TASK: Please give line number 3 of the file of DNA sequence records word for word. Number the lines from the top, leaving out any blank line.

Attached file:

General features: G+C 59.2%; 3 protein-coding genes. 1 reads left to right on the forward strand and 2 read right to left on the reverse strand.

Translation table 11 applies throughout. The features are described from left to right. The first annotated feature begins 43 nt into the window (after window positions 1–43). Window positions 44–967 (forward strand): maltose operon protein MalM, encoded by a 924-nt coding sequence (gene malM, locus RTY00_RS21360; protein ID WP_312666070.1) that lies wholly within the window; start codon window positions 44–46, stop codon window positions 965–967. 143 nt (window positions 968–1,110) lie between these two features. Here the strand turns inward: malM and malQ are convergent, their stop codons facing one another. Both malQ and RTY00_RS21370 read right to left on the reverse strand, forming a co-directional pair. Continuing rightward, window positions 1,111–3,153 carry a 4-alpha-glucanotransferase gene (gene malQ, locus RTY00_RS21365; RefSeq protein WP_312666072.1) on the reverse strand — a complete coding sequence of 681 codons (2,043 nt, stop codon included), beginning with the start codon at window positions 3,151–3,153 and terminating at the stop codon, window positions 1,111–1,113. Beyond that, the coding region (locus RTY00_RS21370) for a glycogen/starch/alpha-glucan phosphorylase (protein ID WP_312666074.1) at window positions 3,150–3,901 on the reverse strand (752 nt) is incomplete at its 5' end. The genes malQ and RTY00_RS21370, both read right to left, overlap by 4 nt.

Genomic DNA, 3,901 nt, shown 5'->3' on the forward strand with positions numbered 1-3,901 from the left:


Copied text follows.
Genomic DNA, 3,901 nt, shown 5'->3' on the forward strand with positions numbered 1-3,901 from the left: